As National Lightning Awareness Week (June 24-30, 2012) continues, A Flash of Light urges all property owners to take extra precautions. While Mother Nature may be unpredictable, there are ways to reduce the chances of lightning-related destruction.
One way, according to the Insurance Institute for Business & Home Safety (IBHS), is to install a whole-house/building surge protector. Lightning protection systems are designed to protect a structure and provide a specified path to harness and safely ground the super-charged current of a lightning bolt; they will not protect against a direct strike. The system works by receiving the strike and routing it harmlessly into the ground.
Other recommendations from IBHS include:
- Unplug electronic equipment.
- Know the important difference between a surge suppressor and a power strip. A power strip plugs into your wall outlet and allows you to plug in multiple electronic devices. However, a power strip does not protect equipment from being damaged by a power spike. A surge protector also gives the user the ability to plug in multiple electronic devices, but it also serves another very important function in that it also protects your electronic devices from a power spike.
- Connect telephone, cable/satellite TV and network lines to a surge suppressor.
- Make sure the surge suppressor has an indicator light so you know it is working properly.
- Ensure the surge suppressor has been tested.
- Purchase a surge suppressor with a Joule rating of over 1,000. The Joule rating typically ranges from 200 up to several thousand – the higher the number the better.
- Look for a surge suppressor with a clamping voltage rating (voltage at which the protector will conduct the electricity to ground) between 330 v, which is typical, to 400 v.
- Purchase a surge suppressor with a response time less than 1 nanosecond.
- Do not cut corners. You don’t want to protect a $1,000 television or computer system with a $10 surge protector, for $25 and up you can provide much better protection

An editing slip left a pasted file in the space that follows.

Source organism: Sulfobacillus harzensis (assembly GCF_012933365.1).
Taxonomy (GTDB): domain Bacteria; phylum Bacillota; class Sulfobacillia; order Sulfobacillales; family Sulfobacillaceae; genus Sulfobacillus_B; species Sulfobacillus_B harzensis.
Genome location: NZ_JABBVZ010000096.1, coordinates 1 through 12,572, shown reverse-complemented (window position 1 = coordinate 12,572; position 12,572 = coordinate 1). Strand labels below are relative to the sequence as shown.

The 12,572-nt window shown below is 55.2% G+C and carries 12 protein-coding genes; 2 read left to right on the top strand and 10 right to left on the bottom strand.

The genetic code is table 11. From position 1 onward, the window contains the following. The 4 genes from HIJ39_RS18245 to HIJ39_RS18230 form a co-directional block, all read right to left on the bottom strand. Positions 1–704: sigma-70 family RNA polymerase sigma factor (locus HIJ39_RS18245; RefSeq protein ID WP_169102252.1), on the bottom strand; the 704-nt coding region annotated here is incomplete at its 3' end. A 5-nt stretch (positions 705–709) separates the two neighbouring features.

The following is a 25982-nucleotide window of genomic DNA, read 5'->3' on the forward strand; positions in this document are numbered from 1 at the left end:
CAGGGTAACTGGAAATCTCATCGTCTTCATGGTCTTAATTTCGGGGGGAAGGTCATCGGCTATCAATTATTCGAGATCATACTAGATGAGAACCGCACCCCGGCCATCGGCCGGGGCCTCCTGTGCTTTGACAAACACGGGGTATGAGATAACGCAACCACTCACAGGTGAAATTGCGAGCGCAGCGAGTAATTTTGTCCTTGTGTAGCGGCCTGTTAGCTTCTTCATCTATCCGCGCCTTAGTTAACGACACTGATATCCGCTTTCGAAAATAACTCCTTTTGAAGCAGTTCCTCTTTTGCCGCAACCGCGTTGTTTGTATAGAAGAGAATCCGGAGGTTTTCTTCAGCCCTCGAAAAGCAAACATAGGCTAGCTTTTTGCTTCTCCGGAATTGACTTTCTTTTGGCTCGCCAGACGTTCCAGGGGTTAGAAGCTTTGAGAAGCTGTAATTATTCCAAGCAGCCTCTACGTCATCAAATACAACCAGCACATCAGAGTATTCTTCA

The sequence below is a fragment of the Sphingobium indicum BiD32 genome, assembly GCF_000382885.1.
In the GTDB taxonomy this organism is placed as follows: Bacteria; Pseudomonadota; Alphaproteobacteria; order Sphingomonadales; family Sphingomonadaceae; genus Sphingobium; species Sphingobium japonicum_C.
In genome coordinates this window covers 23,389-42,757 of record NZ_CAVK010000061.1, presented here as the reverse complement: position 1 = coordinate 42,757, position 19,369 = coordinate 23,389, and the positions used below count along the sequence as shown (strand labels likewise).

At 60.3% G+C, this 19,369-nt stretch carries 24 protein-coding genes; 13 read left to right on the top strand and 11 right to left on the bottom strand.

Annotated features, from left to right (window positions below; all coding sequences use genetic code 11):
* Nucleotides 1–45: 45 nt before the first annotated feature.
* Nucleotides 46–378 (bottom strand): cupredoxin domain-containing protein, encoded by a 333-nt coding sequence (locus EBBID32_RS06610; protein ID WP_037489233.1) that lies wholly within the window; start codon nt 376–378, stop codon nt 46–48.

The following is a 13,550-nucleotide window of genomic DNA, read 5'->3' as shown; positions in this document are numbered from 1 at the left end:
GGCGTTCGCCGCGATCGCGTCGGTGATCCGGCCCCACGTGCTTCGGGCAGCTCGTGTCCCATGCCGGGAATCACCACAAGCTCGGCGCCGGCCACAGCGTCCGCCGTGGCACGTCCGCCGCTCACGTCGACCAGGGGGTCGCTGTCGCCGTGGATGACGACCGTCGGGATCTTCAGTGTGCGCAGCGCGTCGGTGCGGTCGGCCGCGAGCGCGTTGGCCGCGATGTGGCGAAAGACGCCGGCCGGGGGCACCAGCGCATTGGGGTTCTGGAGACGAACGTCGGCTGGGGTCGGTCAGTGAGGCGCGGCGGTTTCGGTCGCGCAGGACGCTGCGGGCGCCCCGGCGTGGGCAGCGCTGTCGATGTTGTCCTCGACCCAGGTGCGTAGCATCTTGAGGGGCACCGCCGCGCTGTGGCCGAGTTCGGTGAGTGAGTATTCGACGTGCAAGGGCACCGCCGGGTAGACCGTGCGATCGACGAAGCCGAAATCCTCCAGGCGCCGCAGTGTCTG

- Have a licensed electrician or home/building inspector review the power, telephone, electrical and cable/satellite TV connections to your office building/home.
For additional information, visit DisasterSafety.org/lightning.
Filed under News, Science
My “me time” often consists of either working out at the gym (addicted!) or reading fitness/health blogs. I consider Peanut Butter Fingers, The Fitnessista, Bess Be Fit, Sweet Tooth Sweet Life, Healthy Tipping Point and Squats and Squash my friends (just like in real life when I invite friends to a “party,” I’m sure I’m “forgetting” someone).
While reading Healthy Tipping Point blogger Caitlin Boyle‘s post “Thwarted,” I was surprised to read: And then we get there and – BAM! – the (indoor) pool is closed because of lightening (??).
And, that got me thinking about lightning and indoor aquatics safety…
- If lightning strikes the ground near to an indoor pool, depending upon localized circumstances, it may be conducted into the building via low resistance conductors. (According to insurance information, the ratio of damage due to indirect effects vs. direct effects is a ratio of some 2000:1.)
- Observable lightning effects inside pool buildings have included: main circulation pump destroyed; injuries to employees touching electrical panels; concrete footing of slide blown apart; and visible lightning inside natatorium.
- Six states have recommendations or regulations for suspending indoor pool activities when under lightning threat: Delaware, North Dakota, South Dakota, Maryland, Rhode Island, and Michigan. Delaware’s state code reads “during electrical storms the use of a pool (indoor or outdoor) shall be prohibited.”
- National Collegiate Athletic Association (NCAA) describes building interior pool hazards during thunderstorms.